As a cask comes to maturity, Finn curates sampling sessions in interesting and relaxing environments, with friends, whisky experts and trusted partners to discover the personality of each cask and gauge the experience each dram evokes.
All the best distillers pride themselves on crafting whisky with a distinctive flavour, which is determined by the water source, grain and barley, the peat and malting, and their distilling processes. High quality original spirit is integral to every cask we bottle.
The cask itself interacts with the whisky over time. The type of wood plays a big role, as do treatments such as the whiskies are aged in a variety of types of casks. The whiskies are aged in former sherry or bourbon casks, augmenting the cask influence. External conditions such as air temperature, pressure and humidity also interact with the cask producing a knock-on effect that makes the spirit inside unique.
Finn uses these factors to balance each FT whisky experience. He may sample a cask and decide to leave it on the rack, allowing age to further develop its personality. He might decide to re-rack a whisky in a new cask to add a finishing touch. Or, he might simply deem it ready. When Finn decides the flavour is perfectly balanced, it’s time to bottle the whisky.
The Glenlivet 50 Year Old represents the start of a new chapter for the Thomsons; the first release under my own name. This special moment deserves a very special whisky to signify the next chapter of the Thomson story.
This is a whisky that has been matured in a sherry cask from a different era. While today it is a requirement that all sherry must be bottled in Spain, before the 1970s it was common practice for sherry to be shipped, still in cask, to Scotland for bottling. Scottish whisky and wine merchants, including Peter Thomson’s, bottled their own brands of sherry who would proceed to use the fresh sherry casks to mature their whisky stocks in. The outstanding quality of these fresh sherry casks is easy to see when tasting this whisky.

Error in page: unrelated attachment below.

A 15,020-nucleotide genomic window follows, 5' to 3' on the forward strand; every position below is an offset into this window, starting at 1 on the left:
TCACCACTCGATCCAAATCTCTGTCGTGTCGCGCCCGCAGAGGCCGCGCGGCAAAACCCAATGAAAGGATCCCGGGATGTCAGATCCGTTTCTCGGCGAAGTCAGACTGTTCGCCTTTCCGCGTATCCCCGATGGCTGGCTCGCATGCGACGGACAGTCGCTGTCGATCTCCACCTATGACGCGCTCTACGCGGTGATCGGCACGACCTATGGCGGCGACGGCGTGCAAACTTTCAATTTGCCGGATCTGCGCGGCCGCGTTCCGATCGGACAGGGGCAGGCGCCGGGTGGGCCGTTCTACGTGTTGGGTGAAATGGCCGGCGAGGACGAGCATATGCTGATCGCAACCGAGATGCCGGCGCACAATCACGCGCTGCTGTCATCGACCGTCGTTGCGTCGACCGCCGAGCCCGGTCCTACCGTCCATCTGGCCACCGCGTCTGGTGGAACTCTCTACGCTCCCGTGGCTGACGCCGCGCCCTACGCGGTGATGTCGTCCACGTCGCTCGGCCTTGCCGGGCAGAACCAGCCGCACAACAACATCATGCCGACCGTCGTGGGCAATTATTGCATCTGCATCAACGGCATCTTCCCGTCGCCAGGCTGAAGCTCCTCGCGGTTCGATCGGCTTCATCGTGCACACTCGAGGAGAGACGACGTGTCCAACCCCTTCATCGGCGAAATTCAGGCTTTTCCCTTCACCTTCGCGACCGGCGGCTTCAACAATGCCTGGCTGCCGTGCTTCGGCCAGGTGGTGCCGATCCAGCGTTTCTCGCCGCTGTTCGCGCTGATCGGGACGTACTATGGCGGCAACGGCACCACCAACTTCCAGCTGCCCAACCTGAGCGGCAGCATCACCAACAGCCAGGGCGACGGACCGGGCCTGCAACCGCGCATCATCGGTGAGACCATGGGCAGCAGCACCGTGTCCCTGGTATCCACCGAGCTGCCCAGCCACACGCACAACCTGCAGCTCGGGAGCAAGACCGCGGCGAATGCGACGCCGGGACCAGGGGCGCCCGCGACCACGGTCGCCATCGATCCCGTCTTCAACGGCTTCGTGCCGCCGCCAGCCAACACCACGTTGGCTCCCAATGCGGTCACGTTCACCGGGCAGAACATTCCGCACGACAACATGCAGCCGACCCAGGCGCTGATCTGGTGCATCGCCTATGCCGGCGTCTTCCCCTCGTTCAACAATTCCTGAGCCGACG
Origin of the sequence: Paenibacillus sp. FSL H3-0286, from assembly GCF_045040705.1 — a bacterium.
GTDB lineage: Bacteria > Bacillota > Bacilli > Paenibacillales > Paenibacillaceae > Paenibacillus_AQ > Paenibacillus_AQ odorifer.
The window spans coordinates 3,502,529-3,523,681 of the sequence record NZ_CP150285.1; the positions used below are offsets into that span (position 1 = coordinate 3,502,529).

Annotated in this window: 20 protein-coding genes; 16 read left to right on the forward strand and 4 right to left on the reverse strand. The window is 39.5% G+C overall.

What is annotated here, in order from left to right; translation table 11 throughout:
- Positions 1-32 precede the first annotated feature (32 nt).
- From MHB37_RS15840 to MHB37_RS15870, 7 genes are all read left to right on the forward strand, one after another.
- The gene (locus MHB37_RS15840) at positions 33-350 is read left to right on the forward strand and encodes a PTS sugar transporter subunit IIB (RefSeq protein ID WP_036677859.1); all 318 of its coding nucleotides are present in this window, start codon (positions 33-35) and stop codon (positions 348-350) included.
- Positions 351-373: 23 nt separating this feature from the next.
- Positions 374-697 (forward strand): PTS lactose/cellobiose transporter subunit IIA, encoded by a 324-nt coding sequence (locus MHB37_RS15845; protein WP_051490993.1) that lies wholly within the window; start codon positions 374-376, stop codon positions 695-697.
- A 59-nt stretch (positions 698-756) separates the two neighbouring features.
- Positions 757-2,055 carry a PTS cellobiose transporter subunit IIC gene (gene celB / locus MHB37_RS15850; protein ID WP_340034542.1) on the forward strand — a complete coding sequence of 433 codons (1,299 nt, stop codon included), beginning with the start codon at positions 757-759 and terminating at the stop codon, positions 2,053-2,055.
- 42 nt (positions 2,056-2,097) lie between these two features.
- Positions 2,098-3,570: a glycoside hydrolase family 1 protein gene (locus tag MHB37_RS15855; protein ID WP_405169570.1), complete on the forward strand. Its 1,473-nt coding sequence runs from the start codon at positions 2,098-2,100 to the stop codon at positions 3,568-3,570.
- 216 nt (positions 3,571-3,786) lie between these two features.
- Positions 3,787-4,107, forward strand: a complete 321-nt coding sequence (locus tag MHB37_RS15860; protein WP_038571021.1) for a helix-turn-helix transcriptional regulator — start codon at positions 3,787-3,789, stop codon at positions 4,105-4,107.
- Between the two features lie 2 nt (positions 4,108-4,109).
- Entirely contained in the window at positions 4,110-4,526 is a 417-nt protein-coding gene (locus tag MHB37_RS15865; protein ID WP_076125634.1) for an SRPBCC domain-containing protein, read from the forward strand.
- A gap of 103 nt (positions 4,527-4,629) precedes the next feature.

The sherry influence is at once apparent by looking at the colour. The liquid is almost black, with deep magenta lights – like Coca Cola.
There are deep Oloroso sherry aromas on the nose. Dried fruit – dates, figs, sultanas – all jump to mind. There are similarities with old Armagnac such is the intensity of the aromas here.
The first sip coats the mouth with a voluptuous texture unique of aged whiskies. An initial sweetness, salted caramel, is replaced by the same dried fruits that teased on the nose.
One cannot talk about the history of Scotch whisky without paying tribute to the role The Glenlivet has played. The 1823 Excise Act signalled a new dawn of legal distilling in Scotland and George Smith, the tenant farmer of Upper Drumin Farm in Glenlivet, was one of the first to embrace this opportunity. Like Donald and James Thomson in Grandtully, he saw an opportunity to move from illegal distilling to a new legitimacy of licensed whisky production. This decision was the catalyst for The Glenlivet now being one of the most popular single malt whiskies across the world.
Known for its light, fruity spirit character Glenlivet has always bucked the trend by being available as a single malt at a time when blended whisky was king. But even in the 1970’s 95% of the production from the distillery went towards fillings and blends. Indeed some of those fillings were for Peter Thomson’s own label bottlings. This particular cask, special as it is, was not. This cask was destined for a very special future.
The cylindrical box, is handcrafted in Scotland from pure oak, designed to evoke uncasking: the metaphorical cask turned inside out, with its typical charred interior facing outwards and the warm raw wood inside. Made of nine perfect circles for nine generations—like rings on a tree—they represent the continuing story.
Cocooned inside is the whisky within a bespoke 9 sided bottle representing each generation that has contributed towards our family’s 300 year whisky lineage.